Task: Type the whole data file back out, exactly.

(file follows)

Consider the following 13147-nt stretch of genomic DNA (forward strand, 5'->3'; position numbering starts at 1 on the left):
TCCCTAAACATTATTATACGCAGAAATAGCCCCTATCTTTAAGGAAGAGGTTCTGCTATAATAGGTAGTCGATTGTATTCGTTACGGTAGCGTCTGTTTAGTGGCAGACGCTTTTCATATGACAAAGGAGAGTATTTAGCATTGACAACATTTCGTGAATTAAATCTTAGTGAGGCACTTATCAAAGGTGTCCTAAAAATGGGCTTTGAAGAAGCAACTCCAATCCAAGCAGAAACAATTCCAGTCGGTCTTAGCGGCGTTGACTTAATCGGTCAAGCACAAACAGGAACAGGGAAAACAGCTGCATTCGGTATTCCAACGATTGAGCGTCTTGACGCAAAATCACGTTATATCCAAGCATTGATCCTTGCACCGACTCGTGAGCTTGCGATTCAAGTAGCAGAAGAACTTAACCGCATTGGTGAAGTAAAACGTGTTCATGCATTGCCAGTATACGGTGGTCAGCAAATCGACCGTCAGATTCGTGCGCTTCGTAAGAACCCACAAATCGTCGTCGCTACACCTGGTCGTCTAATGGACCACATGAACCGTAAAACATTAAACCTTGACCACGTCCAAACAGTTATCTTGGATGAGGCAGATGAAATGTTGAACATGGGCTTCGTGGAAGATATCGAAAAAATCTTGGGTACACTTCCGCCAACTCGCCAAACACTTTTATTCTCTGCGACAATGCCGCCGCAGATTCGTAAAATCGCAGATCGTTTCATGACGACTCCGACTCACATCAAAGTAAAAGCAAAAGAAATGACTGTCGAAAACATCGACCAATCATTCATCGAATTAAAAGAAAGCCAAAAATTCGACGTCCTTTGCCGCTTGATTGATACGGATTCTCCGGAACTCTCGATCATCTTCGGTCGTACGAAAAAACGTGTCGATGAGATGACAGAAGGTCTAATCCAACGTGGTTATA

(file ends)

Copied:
Consider the following 13147-nt stretch of genomic DNA (forward strand, 5'->3'; position numbering starts at 1 on the left):
TCCCTAAACATTATTATACGCAGAAATAGCCCCTATCTTTAAGGAAGAGGTTCTGCTATAATAGGTAGTCGATTGTATTCGTTACGGTAGCGTCTGTTTAGTGGCAGACGCTTTTCATATGACAAAGGAGAGTATTTAGCATTGACAACATTTCGTGAATTAAATCTTAGTGAGGCACTTATCAAAGGTGTCCTAAAAATGGGCTTTGAAGAAGCAACTCCAATCCAAGCAGAAACAATTCCAGTCGGTCTTAGCGGCGTTGACTTAATCGGTCAAGCACAAACAGGAACAGGGAAAACAGCTGCATTCGGTATTCCAACGATTGAGCGTCTTGACGCAAAATCACGTTATATCCAAGCATTGATCCTTGCACCGACTCGTGAGCTTGCGATTCAAGTAGCAGAAGAACTTAACCGCATTGGTGAAGTAAAACGTGTTCATGCATTGCCAGTATACGGTGGTCAGCAAATCGACCGTCAGATTCGTGCGCTTCGTAAGAACCCACAAATCGTCGTCGCTACACCTGGTCGTCTAATGGACCACATGAACCGTAAAACATTAAACCTTGACCACGTCCAAACAGTTATCTTGGATGAGGCAGATGAAATGTTGAACATGGGCTTCGTGGAAGATATCGAAAAAATCTTGGGTACACTTCCGCCAACTCGCCAAACACTTTTATTCTCTGCGACAATGCCGCCGCAGATTCGTAAAATCGCAGATCGTTTCATGACGACTCCGACTCACATCAAAGTAAAAGCAAAAGAAATGACTGTCGAAAACATCGACCAATCATTCATCGAATTAAAAGAAAGCCAAAAATTCGACGTCCTTTGCCGCTTGATTGATACGGATTCTCCGGAACTCTCGATCATCTTCGGTCGTACGAAAAAACGTGTCGATGAGATGACAGAAGGTCTAATCCAACGTGGTTATA